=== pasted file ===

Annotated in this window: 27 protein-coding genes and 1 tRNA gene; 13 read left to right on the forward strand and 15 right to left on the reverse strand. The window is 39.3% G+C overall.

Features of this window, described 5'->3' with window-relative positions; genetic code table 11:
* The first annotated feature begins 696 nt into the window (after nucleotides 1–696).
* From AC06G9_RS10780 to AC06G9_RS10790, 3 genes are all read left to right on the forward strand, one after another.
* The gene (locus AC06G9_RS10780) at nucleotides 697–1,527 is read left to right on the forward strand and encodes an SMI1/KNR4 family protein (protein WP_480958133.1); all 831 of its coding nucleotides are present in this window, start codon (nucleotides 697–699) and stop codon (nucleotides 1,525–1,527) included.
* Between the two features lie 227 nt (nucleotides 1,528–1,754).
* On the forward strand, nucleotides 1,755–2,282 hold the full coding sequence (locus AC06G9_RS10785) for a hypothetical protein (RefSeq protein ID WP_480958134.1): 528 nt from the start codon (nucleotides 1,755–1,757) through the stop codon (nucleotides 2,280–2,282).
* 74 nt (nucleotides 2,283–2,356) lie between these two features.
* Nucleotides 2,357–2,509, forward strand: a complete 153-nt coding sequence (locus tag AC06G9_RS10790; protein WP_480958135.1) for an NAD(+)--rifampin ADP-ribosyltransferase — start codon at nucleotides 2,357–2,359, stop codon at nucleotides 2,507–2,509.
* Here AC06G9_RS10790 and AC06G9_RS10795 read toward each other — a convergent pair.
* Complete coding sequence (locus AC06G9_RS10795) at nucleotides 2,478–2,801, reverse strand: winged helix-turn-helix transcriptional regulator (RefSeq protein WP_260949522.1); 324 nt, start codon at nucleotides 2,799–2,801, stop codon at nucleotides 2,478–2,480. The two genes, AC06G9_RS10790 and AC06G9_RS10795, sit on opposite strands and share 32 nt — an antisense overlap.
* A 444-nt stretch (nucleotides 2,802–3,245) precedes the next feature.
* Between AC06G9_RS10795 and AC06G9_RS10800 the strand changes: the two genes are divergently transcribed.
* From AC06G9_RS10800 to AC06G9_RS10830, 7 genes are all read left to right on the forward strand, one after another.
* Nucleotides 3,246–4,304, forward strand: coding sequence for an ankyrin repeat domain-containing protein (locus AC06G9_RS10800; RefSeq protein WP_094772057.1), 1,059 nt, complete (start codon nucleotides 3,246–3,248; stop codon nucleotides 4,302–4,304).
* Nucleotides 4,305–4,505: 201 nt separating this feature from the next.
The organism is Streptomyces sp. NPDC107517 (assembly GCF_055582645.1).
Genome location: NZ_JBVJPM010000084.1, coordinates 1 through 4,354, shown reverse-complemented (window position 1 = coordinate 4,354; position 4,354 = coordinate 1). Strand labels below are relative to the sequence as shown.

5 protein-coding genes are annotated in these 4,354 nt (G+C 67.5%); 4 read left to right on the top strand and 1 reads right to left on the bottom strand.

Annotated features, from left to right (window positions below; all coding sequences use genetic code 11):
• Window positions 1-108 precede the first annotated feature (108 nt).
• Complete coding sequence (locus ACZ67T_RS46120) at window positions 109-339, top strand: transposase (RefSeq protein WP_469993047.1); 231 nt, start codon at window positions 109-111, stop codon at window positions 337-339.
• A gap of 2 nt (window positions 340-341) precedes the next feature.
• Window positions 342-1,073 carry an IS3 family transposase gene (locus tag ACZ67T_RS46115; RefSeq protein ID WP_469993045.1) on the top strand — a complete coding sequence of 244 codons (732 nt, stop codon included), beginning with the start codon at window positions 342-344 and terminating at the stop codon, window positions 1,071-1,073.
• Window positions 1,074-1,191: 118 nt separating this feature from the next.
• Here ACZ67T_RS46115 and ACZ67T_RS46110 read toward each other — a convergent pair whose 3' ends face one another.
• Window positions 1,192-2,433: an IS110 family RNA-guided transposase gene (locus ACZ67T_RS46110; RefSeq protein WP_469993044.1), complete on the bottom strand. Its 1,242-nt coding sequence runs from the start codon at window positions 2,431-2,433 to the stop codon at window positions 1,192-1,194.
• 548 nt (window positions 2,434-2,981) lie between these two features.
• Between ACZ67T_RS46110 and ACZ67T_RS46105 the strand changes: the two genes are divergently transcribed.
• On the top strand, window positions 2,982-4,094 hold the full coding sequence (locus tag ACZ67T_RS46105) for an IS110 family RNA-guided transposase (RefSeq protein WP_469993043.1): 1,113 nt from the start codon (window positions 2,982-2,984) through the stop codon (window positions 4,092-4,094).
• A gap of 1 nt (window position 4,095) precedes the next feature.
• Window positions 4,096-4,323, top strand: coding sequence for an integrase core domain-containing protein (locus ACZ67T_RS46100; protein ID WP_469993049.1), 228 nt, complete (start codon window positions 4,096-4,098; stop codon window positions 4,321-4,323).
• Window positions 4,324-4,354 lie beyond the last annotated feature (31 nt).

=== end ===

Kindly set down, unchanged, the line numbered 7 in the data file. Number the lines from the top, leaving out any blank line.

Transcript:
* On the forward strand, nucleotides 1,755–2,282 hold the full coding sequence (locus AC06G9_RS10785) for a hypothetical protein (RefSeq protein ID WP_480958134.1): 528 nt from the start codon (nucleotides 1,755–1,757) through the stop codon (nucleotides 2,280–2,282).